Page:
Kiltmeister. Maybe he just did not want to distract from the theme.
Saturday morning I was standing in a group chatting when suddenly most of the men quickly exited into the lot and disappeared around the corner. When they came back a first time (female) guest at our gathering asked "What did you all rush to?". One responded we are all serious about riding and when a bike goes by laying down on a trailer, we have to see it. True, we are drawn not like sharks to blood, but as empaths to pain. And those who look do not gawk to tisk at other's misfortune, but seek to learn some lesson from it. How did it happen, what could I do to avoid it. A beautiful blue K1200RS lay in mangled punctured pieces.
News came in that the rider took the first curve down the hill too fast with cold tires, in the rain. He leaned over and the bike kept going straight, sliding. Bob was ok, with lots of bruises and only a chipped wrist. Bob who? I asked. Oh, that Bob. He didn't get the nickname Bouncing Bob for nothing.
Good fun (except for Bob), good food, good friends, more good food, and good conversation, then ... good food. I noted a lot of the conversation was about places we've visited and meals enjoyed. BMW riders seem to talk more about how far they went, not how fast they went to get there, and then what they got when there, not what they got away with getting there. Then it was time for ... food. I'd say after 4 pieces of fried chicken, 2 halves of fried catfish, a piled plate of salad, about 15 peeled shrimp, a mess of green beans and bacon, and then 3 whole lobsters, I got my $20 worth. Oh, yes, blackberry cobbler too.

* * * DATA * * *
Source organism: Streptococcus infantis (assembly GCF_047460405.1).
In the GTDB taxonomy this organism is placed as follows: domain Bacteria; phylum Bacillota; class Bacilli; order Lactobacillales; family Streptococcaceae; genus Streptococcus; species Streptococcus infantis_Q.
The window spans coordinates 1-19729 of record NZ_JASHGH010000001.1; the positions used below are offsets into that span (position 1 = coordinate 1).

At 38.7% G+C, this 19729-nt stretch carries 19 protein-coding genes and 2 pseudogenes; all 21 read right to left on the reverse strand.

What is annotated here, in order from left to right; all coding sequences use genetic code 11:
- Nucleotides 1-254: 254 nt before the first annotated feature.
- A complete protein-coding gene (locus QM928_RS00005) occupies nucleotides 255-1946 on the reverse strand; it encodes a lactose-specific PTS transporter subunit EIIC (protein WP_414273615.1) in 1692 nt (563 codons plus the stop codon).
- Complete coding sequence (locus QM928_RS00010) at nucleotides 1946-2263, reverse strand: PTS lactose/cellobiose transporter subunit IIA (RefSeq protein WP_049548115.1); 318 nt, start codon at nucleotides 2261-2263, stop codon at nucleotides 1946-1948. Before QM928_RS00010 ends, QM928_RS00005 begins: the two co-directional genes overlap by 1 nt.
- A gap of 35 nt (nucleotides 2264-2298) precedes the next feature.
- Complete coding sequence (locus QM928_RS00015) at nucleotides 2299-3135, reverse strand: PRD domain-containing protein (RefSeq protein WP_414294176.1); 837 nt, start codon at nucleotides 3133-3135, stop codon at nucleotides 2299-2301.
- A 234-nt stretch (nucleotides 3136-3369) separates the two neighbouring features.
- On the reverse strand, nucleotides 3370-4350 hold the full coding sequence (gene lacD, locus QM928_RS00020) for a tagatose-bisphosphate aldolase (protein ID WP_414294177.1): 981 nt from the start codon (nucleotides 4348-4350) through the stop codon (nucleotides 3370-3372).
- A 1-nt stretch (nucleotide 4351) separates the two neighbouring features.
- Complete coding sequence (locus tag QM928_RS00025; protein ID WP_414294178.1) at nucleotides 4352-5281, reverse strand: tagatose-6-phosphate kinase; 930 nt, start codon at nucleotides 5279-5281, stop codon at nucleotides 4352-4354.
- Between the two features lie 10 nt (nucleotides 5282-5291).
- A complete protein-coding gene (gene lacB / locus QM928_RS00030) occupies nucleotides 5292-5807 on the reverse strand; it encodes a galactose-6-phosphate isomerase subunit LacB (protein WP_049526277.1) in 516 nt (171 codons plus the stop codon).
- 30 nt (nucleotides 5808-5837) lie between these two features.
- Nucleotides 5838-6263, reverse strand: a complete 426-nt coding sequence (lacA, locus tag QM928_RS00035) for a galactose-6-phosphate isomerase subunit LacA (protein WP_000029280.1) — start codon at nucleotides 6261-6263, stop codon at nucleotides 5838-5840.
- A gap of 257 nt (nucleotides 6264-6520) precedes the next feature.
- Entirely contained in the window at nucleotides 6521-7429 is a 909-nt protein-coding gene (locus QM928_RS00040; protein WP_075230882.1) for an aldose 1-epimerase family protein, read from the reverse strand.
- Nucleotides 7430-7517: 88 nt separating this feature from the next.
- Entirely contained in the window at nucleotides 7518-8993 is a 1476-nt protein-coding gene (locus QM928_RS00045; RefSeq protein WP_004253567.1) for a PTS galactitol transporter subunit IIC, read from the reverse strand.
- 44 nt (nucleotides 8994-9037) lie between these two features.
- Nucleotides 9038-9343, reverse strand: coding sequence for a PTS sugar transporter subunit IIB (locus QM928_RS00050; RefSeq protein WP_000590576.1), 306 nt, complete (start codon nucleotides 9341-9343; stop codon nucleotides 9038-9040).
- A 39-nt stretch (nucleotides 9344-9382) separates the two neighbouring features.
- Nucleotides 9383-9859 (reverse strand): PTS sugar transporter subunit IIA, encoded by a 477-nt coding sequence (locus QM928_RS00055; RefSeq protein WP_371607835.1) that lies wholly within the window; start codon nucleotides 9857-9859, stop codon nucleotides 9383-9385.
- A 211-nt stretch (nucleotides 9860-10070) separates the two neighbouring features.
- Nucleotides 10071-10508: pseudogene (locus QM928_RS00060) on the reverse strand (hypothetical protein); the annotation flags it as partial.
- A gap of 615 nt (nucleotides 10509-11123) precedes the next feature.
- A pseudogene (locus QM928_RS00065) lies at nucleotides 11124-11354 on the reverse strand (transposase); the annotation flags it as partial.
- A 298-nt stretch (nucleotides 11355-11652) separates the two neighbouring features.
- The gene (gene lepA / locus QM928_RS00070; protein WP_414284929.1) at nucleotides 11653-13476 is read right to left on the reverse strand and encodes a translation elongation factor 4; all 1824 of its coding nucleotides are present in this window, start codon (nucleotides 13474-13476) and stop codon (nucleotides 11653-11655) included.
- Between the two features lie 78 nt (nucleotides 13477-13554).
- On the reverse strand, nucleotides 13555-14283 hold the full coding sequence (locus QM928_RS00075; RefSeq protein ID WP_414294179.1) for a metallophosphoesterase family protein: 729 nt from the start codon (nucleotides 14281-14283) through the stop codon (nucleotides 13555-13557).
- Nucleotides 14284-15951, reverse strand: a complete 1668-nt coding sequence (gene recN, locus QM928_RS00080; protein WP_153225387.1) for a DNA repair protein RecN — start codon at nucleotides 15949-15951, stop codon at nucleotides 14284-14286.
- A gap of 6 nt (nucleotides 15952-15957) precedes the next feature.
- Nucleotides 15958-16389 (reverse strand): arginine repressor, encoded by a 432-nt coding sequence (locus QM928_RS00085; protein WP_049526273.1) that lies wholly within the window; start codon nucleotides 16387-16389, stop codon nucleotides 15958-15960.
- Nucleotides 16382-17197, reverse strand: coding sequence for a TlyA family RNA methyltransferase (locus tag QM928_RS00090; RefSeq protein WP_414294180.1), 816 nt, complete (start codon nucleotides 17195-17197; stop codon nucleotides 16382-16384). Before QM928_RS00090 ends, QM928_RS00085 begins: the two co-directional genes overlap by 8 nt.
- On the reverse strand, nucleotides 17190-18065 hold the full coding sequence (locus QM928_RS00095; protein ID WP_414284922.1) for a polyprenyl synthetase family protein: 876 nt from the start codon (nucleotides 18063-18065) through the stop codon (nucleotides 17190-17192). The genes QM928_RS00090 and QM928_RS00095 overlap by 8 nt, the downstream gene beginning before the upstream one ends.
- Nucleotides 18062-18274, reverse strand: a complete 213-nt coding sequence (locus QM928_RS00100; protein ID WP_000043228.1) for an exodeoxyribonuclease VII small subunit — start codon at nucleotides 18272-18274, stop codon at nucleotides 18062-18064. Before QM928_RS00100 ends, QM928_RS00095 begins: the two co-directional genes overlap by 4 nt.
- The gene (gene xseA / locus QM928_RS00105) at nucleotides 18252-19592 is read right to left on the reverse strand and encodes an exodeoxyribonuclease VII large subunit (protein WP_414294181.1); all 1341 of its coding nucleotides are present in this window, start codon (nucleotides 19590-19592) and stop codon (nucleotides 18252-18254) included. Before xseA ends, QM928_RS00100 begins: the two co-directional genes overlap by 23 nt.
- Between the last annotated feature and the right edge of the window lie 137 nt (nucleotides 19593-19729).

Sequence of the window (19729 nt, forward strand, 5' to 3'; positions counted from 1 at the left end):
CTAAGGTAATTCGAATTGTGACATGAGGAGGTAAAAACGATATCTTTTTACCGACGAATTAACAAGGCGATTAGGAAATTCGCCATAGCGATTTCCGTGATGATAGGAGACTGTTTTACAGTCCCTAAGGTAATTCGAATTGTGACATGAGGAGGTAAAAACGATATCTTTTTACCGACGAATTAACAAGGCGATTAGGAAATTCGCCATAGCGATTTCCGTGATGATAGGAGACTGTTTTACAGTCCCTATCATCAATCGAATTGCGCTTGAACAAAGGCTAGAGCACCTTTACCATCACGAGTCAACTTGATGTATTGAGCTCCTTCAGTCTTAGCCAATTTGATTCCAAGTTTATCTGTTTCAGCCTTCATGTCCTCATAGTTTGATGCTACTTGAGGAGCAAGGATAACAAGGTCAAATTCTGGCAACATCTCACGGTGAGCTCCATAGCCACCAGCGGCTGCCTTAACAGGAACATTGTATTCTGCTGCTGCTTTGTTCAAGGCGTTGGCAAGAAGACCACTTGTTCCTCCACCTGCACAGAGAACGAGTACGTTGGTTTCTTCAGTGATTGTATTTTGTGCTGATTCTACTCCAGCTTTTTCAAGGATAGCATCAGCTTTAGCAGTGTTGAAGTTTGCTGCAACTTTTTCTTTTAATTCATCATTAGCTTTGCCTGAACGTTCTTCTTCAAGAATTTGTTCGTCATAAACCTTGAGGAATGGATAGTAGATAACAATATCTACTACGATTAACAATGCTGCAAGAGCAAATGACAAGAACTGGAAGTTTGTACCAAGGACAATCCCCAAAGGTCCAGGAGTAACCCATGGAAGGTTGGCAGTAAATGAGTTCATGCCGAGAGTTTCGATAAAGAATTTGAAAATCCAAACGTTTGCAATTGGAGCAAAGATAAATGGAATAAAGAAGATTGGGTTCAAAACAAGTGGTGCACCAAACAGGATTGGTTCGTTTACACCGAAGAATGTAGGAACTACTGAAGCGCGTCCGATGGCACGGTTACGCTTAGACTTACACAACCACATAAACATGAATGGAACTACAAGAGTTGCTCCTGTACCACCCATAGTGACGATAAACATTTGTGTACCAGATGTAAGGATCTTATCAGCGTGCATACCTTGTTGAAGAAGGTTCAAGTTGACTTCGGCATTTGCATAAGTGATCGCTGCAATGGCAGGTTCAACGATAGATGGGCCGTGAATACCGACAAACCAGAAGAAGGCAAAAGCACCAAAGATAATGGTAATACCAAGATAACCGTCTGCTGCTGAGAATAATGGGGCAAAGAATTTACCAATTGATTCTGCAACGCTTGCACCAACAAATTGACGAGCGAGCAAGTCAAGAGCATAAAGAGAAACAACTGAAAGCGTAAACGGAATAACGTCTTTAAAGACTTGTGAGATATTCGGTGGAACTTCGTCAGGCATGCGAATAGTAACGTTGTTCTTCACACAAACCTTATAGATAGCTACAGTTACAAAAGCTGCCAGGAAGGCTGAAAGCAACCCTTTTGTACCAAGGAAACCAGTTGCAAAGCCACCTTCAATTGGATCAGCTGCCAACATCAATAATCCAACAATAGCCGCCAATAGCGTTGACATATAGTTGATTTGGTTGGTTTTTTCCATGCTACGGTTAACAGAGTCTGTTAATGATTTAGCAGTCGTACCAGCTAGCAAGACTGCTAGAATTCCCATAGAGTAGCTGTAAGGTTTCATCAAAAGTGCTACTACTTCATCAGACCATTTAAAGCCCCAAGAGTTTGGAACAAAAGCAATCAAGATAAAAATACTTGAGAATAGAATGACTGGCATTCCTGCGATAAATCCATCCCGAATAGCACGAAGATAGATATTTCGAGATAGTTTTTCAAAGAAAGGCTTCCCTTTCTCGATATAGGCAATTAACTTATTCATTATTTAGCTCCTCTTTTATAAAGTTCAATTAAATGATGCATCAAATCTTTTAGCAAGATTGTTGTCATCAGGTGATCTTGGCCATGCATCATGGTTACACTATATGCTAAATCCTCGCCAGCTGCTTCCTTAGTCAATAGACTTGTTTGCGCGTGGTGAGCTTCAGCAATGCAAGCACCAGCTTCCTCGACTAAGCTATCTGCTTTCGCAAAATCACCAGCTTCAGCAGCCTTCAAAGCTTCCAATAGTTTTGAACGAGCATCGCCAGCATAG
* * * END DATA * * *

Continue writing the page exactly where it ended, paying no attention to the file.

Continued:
What I like most about the awards at the Branson Blast is they are loosely defined. A good story is better than a number. The Hard Luck award was about to go to the wife who had to endure Bob Smith, but then as it was being presented a rider walked in the door having just arrived on a bike that suffered a broken shift lever 100 miles away. Cold, tired, wet, and almost too late, he said an RT doesn't like being nursed through slow traffic in 5th gear. Instant award! Best Protected Rider was about to go to the Cycle Gadgets guy who said he rode in a 32,000 pound motor home, but then a young woman simply held up a fully chrome plated helmet! Winner. Paul Glaves ALWAYS wins the Highest Odometer award when he rides his 375,000 mile K75 (yes, you read that right), but not this year. Remember, loosely defined. Someone stood up and said he measured Paul's bike. The odometer was 47 inches from the ground. His own GS was 53 inches so he had the "Highest" Odometer. Winner! There were three contestants from California for Long Distance Gentleman West, but we had to prove we were "gentlemen" by hugging Voni and letting the women rate the hug. Ahem, thanks ladies.
By Sunday morning the entryway looked like a hotel again instead of a
swarming ground for metal locusts. Several of the non-motorcycle guests could
be seen giving cautious berth to the GS beaks clustered near the door. I was
off to the East aiming for Tennessee before the approaching storm got there.
The first of my "not yet this bike" states is North Carolina, and what better